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‘Noosh is creating a new model’

A private party on November 30 hosted by designer Eden Wright offered a preview of Noosh.


A soft opening of Noosh — the much-anticipated new restaurant coming to the corner of Fillmore & Pine — is coming soon, and private parties are already underway. Co-owner John Litz, who has been promising high concept but thus far has been tight-lipped on details, is finally opening up about what we can expect from the “Eastern Mediterranean Inspired, California Made” restaurant and bar.

To recap: The corner Victorian storefront has been a hippie plant store, the legendary Pacific Heights Bar and Grill and, most recently, the Thai Stick. Earlier this year Litz and his partners, the acclaimed chefs Sayat and Laura Ozyilmaz, signed a lease, slapped butcher paper on the windows and called in the designers and contractors. For starters, they painted the faded yellow building a classy rich blue.

Litz and his chef-partners say Noosh will approach casual dining differently, serving breakfast, lunch, dinner and drinks late into the evening every day offered “at the most affordable prices we can to remain profitable.”

Over a Moscow Mule across the street at Harry’s one wet night last month, Litz sketched out the partnership’s vision for “a restaurant completely new to San Francisco.” To “elevate freshly prepared, quick served, casual food,” Litz is partnering with the Ozyilmazes, a husband and wife team who have cooked in five of the world’s top 50 restaurants, and in recent years helmed the successful pop-up Istanbul Modern SF.

“The food will be playful, colorful and flavorful,” promises Sayat Ozyilmaz. “We have half a dozen different kebabs, all with their own sauces and appropriate garnishes. Our brick oven will be our biggest asset.” Sayat is Armenian from Turkey; Laura is Mexican. “We have flatbreads from Northeastern Turkey that are cooked like a pizza but eat a little bit differently due to their shape. One of the flatbreads has a creamy babaganoosh, crispy lamb shoulder and Moroccan preserved lemon. It’s instantly comforting.”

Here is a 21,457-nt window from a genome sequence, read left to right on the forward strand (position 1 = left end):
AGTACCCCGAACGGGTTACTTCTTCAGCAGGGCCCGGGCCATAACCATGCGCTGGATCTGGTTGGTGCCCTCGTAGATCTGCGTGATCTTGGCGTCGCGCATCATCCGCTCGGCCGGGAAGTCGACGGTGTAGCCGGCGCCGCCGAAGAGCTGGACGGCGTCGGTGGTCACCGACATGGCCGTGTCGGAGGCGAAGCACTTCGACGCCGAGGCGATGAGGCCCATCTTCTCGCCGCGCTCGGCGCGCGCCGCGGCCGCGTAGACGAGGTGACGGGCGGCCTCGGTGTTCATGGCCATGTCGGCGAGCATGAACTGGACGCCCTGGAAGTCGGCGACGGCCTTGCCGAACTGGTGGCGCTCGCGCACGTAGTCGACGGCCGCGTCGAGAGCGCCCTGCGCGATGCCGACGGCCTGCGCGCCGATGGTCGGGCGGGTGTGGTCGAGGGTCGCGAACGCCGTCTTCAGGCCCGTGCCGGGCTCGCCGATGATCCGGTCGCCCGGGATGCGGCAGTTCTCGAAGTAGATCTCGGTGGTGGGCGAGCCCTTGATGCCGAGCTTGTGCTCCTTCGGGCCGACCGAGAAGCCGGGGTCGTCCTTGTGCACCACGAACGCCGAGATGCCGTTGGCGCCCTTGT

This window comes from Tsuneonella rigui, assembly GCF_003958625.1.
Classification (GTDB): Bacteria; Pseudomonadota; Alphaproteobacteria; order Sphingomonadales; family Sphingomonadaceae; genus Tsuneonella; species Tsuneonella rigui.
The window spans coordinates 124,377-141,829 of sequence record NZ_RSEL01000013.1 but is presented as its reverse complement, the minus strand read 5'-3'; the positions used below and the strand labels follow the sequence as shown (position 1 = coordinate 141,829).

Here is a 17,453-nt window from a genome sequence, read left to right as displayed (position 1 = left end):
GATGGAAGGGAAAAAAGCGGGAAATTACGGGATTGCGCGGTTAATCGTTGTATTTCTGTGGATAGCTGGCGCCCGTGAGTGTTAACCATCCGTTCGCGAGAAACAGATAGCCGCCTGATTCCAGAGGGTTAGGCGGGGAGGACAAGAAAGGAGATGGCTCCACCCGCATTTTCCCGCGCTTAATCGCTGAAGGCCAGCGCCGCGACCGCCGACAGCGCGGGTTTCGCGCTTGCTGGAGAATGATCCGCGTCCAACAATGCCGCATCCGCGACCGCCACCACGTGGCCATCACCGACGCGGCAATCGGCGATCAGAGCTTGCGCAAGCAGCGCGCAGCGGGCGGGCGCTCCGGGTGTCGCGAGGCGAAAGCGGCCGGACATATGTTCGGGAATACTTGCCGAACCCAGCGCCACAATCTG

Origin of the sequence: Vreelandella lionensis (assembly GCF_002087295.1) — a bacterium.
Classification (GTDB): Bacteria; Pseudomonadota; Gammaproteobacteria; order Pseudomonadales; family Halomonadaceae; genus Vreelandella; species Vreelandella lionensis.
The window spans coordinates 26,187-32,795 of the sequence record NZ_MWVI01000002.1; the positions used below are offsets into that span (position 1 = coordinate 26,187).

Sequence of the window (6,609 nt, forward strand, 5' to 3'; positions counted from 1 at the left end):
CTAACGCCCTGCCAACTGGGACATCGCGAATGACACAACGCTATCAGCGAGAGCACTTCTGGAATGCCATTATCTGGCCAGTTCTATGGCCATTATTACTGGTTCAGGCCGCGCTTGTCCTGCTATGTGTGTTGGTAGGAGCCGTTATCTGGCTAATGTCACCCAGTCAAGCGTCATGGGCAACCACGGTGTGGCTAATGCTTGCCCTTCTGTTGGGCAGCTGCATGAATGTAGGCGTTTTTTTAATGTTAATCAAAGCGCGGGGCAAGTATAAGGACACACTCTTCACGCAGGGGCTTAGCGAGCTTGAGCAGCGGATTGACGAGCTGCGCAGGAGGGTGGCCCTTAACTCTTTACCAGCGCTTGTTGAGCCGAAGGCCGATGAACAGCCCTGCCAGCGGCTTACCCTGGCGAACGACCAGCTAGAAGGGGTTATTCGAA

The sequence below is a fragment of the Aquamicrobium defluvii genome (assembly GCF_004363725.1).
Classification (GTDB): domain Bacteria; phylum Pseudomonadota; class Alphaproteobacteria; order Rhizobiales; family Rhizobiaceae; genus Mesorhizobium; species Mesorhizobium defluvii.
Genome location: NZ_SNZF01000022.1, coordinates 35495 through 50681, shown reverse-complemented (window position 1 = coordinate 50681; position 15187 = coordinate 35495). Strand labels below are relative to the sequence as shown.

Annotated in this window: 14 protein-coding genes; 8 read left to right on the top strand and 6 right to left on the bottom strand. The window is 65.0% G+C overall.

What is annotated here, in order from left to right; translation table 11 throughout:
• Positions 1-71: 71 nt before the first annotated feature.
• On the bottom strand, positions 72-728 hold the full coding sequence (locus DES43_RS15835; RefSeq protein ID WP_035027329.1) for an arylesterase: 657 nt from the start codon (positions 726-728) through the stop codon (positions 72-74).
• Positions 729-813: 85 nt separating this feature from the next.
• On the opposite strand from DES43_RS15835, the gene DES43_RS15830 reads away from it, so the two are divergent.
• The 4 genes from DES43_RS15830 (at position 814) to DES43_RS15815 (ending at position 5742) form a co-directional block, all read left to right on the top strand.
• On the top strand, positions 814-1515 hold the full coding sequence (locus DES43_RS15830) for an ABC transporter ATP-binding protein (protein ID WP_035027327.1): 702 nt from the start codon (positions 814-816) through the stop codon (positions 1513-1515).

Lamb and pork flatbreads from the menu at Noosh. Photo by Ralfi Berk.

Noosh will be open 17 hours a day. “This menu is an all day affair, but during breakfast and brunch hours we’ll serve some special items that are solely dedicated to breakfast,” says Sayat. “Our pastry counter in the morning will have feta and black pepper scones, antep pistachio financiers and chocolate babkas — and we also have some surprises up our sleeves for the late night menu.”

The Fillmore frontage is now sporting large windows that open onto a 12-seat heated outdoor sidewalk cafe. As for service, Litz says: “Think Apple store ambassadors with tablets providing a personable guest experience.” Noosh had three open calls in November for servers, runners, kitchen staff and bartenders. A top priority was to hire an event manager to fill the private event spaces. Juliette St. Andrews, who previously worked at the City Club in the financial district, signed on and will oversee private dinners and outside catering. Noosh will also do home and office delivery.

Of course tech is involved. Litz is also a member of the Band of Angels, a Silicon Valley venture capital group that is pitched for funding by some 50 startups a month. Litz says he sees — and vets — some of the “best and brightest ideas and deals in the agriculture and food-tech space.” Along the way, he enlisted longtime pal Michael Hein — a “tech powerhouse,” Litz says — who, coincidentally, lives in the neighborhood and has been unofficially named acting chief technology officer for Forward Food Group, the restaurant’s management company. Together, Litz, who has a degree in computer animation, and Hein did a deep dive into various restaurant tech solutions they feel might be ripe for the new venture.

The upstairs lounge at Noosh.

Litz and the Ozyilmazes have also snagged a superstar mixologist as Noosh’s beverage director. Andrew Meltzer was U.S. bartender of the year in 2016 and president of the San Francisco chapter of the U.S. Bartender’s Guild, among a raft of other kudos.

“We’re elevating hospitality,” Litz says. “Noosh is creating a new model, elevating not just the food, but also service, hospitality and aesthetic.” At Lazy Bear, the nationally acclaimed restaurant in the Mission, Litz is a partner and a founding member of the team that earned two Michelin stars in the first two years. “If all goes as planned,” Litz says, “we think we can create the next generation of casual dining and home delivery restaurants. After all, we have great chefs, a strong location on a busy corner and a chest full of robust tech ideas.”